Over the last several years, an increase in wildfires, asthma, allergies, and airborne viruses such as COVID-19 have confirmed the urgent need to monitor and track Indoor Environmental Quality (IEQ) conditions and Indoor Air Quality (IAQ). In an effort to provide healthier and safer indoor environments and more transparency and access to the critical factors that affect indoor pollution levels, Indor tracks carbon dioxide, (CO2), particulate matter (PM 1 and 2.5), humidity, temperature and other critical healthy building metrics in order protect the most valuable asset inside the building, its occupants.
Carbon dioxide monitoring is becoming an imperative part of COVID-19 preparedness and planning. In California, for example, Governor Newsom signed California Assembly Bill AB 841 into law in September 2020, mandating indoor air quality monitoring to reduce COVID-19 transmission and infection risk. The bill requires classrooms to monitor C02 and provide an alert when the carbon dioxide levels in the classroom have exceeded 1,100 ppm.
When people exhale inside a room, carbon dioxide aerosols containing pathogens such as SARS-CoV-2 (COVID-19) from infected individuals can be used as a vehicle to increase virus concentrations in the indoor air, as shown by the University of Colorado and Harvard School of Public Health. Is it important we monitor indoor CO2 levels inside our homes, offices and classrooms, (targeting concentrations below 1,100 PPM) and provide access to this information so that high concentrations can be addressed or remedied with proper ventilation and airflow.
In addition to an increase in viral transmission as noted above, other recent studies have shown a correlation between indoor air pollution for example, high levels of carbon dioxide, and exposure to particulate matter or harmful VOCs, can lead to an increase in asthma and allergies, resulting in more sick days, and a decrease in overall student student health, lack of concentration. and even lower test scores.
According to the WHO, around 235 million people are affected by asthma, and by the end of 2025, the number is likely to rise by 100 million globally. Rise in the prevalence rate of asthma is creating a significant socioeconomic impact across the globe, which, in turn, is propelling the demand for asthma spacers.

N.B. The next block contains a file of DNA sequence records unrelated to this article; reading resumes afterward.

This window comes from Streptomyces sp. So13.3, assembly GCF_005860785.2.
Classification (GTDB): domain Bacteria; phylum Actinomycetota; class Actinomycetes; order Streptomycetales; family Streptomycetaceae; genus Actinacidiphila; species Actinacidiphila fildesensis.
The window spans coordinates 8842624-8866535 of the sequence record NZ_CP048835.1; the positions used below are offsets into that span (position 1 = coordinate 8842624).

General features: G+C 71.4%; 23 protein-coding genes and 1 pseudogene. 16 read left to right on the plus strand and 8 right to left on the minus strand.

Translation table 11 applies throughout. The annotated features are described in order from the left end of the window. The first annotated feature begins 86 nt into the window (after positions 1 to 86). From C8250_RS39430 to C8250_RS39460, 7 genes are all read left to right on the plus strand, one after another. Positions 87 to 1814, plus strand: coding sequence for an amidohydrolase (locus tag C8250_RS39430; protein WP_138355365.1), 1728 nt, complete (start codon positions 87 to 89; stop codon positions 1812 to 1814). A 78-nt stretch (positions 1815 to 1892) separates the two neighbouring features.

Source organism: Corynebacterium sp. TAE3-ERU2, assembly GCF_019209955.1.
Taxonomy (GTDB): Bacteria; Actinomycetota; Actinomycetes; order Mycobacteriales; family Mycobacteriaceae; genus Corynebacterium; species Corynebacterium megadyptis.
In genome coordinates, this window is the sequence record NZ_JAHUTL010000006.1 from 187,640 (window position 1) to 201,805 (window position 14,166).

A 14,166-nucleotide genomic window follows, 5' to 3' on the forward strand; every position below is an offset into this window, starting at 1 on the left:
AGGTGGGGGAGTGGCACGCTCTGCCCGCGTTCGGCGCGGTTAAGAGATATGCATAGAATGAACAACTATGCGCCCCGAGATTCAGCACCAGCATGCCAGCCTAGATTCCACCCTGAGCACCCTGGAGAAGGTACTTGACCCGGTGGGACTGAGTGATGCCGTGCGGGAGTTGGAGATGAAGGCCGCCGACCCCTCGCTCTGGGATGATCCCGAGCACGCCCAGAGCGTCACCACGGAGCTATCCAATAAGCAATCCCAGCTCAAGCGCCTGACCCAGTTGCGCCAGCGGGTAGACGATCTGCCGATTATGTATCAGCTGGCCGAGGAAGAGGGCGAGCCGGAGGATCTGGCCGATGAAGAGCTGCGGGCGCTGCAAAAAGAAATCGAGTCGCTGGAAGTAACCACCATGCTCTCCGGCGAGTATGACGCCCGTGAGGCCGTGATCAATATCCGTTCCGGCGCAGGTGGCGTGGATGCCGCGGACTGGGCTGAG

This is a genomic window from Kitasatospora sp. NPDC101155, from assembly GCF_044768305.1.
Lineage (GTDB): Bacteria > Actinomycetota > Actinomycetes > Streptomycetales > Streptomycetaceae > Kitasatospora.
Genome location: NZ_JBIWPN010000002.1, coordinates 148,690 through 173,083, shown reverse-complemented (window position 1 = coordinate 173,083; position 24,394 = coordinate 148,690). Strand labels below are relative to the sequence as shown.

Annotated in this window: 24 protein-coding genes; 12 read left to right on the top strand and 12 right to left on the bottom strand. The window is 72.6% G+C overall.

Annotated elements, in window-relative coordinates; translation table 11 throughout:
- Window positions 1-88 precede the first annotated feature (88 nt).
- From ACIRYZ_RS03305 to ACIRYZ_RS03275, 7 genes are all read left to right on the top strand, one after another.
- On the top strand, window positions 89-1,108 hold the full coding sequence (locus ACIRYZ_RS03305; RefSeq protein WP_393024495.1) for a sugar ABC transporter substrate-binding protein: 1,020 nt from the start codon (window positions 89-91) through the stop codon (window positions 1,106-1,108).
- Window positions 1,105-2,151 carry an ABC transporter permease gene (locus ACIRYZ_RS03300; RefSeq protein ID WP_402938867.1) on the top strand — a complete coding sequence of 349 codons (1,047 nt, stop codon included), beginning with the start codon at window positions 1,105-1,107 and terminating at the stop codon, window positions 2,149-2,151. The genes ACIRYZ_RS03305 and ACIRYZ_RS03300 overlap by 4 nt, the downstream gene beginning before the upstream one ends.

Numerous studies have also shown an association between poor indoor air quality and heart disease. In particular, carbon monoxide, nitrogen dioxide, and fine particulate matter (PM) have been found to trigger episodes in arrhythmia patients.
Prior to the Covid-19 global pandemic, working from home was already a big trend in the workplace. The devastating novel coronavirus has forced millions of people into an accelerated work-from-home routine. At the same time, there is an emerging post Covid-19 world where people are going back to work and schools have started reopening. In this rapidly changing world, indoor air quality (IAQ) and overall healthy building conditions become critical in promoting safety, security, health, well-being, and productivity. By regularly monitoring and tracking indoor air quality metrics and key health performance indicators (HPIs), it is possible to prevent further exposure to indoor pollutants and avoid conditions that allow viruses, mold, and bacteria to flourish.
To our knowledge, no other IAQ or IEQ device on the market allows for simple remote monitoring and quick-scan access for any commercial building, with an easy-to-use share and compare feature that allows users to easily monitor and track indoor pollution exposure at frequent or favorite locations (from the home, office, classroom, or gym). Indor provides the tools necessary to easily detect dangerous pollutants and take action to remedy before occupants fall ill and become less productive. There has never been a greater need for the ability to easily monitor, access, share, compare, and promote healthy indoor environments for our homes, classrooms, and commercial buildings from any device, in real time.